My eldest daughter finished her second year of high school and the first thing she did was clean her room.
Well, sort of.
She roped her mother into a hair-brained plan. They would drive four hours to the beach so the 14-year-old could get two days of surfing in before we fly to England on holiday. She would return and hit the movies with her girlfriends and the following day we would get on the plane. All of this would come after going out to an all-night party in Buenos Aires, where we live.
She deserved the surf trip, of course. She had just finished her second year of an agronomy-focused school with high grades and only one exam to sit again in March: physics. She did all of this after coming from behind with low grades in the middle of the year in biology, chemistry, history, literature and math.
My hesitation was because their trip to the beach would leave me in charge of her younger brother and sister while covering back-to-back conferences as a reporter and trying to do all the last-minute errands before flying to England.
So what did I think?
I thought of when I was 18. I had just finished high school and I didn’t have a job. I was hesitating on what to study at university. So what did I do? I went surfing. I took off for Central California for a week, returned to L.A. for a couple of days and went with my father to see a production of Othello in Hollywood. I then took off to Mexico to surf for another week.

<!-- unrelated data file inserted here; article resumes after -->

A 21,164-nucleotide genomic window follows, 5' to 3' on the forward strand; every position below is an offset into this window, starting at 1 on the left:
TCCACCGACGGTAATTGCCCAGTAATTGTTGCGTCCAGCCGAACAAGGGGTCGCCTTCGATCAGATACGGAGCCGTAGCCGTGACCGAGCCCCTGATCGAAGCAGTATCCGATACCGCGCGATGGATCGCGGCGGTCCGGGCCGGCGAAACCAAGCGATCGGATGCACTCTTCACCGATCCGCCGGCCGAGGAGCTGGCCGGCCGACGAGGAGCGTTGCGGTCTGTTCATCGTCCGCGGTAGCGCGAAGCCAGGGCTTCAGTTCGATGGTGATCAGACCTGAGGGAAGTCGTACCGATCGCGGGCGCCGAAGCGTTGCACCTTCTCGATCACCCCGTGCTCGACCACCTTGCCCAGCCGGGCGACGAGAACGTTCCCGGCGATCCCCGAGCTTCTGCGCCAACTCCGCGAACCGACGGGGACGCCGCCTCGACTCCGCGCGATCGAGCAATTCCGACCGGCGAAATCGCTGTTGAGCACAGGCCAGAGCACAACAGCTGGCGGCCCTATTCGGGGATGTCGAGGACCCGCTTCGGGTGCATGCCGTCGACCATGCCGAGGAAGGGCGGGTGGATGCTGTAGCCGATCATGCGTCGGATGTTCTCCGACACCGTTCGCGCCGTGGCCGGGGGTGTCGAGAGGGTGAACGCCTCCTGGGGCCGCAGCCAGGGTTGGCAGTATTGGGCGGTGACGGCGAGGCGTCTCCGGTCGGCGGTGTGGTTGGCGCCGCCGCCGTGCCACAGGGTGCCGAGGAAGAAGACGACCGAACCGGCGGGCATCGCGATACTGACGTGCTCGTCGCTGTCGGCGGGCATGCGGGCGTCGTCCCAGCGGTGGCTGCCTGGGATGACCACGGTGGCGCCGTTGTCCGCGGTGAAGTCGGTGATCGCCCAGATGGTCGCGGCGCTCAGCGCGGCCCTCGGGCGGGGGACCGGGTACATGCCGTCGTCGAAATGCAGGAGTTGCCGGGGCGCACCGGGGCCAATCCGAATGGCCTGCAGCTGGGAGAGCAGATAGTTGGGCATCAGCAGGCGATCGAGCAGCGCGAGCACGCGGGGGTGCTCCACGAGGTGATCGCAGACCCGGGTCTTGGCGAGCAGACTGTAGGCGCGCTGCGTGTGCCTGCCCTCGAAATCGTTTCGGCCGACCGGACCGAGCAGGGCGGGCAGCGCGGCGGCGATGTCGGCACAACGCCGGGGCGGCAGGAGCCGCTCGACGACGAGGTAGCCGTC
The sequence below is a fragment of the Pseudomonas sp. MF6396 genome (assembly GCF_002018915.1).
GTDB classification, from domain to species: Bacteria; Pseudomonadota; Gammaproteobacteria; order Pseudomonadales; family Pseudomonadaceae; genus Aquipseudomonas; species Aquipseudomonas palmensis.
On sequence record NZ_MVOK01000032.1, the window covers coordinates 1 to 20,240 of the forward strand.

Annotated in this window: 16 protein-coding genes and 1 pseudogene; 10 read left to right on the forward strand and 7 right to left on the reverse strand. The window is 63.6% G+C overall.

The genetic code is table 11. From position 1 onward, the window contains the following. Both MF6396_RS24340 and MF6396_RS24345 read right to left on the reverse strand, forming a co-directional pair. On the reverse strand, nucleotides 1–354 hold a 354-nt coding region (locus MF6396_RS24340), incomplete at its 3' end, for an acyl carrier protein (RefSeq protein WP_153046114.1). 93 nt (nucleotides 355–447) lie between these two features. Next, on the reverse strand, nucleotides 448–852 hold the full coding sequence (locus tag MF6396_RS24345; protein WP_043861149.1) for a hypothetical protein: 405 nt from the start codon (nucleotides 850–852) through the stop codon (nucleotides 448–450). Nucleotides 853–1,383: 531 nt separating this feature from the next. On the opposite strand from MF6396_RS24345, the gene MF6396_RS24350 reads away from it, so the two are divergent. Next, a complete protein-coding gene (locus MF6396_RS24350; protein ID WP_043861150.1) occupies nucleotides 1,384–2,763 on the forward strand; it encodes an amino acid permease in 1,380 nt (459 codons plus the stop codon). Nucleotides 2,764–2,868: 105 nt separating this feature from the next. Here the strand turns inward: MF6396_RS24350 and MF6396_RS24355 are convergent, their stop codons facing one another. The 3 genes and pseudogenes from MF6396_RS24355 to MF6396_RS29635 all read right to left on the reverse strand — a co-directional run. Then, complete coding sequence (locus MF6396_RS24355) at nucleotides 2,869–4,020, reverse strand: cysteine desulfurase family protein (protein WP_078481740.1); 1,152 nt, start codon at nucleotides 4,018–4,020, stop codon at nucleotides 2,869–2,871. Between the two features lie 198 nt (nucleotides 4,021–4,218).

I had time to burn — and some cash, and the world was mine.
And what did I want?
A few good waves, and some intellectual stimulus.
I would go on to study Shakespeare as an English major in university, while taking as many surf trips as possible. My hero became Miki Dora, whose travels around the world made me want to follow in his footsteps, as documented in David Rensin’s All for a Few Perfect Waves. I would do that after university, taking off for a year to travel. I surfed in Argentina, England, France, Ireland, Hawaii, Mexico, Portugal and Scotland, and took side trips to Russia, Poland and elsewhere. It wasn’t as long as the trip taken by William Finnegan, whose book, Barbarian Days: A Surfing Life, expertly captures the passion of surfing. But it was long enough to mark me for life.
I still surf whenever I get a chance.
And I watch lots of surf videos on YouTube. A favorite of mine is by Kepa Acero, a Basque surfer. The video, scored with The Doors’ “L.A. Woman,” has as a backdrop a superb speech by José “Pepe” Mujica, a former president of Uruguay.
My favorite line from the speech — and there are many — is:
“If you are young, you have to understand this: life escapes you and it goes away minute by minute, and you can’t go to the supermarket and buy life. So fight to live and give content to your life. You can be the author of the path of your own life.”
So what did I say to my daughter?
Catch some waves!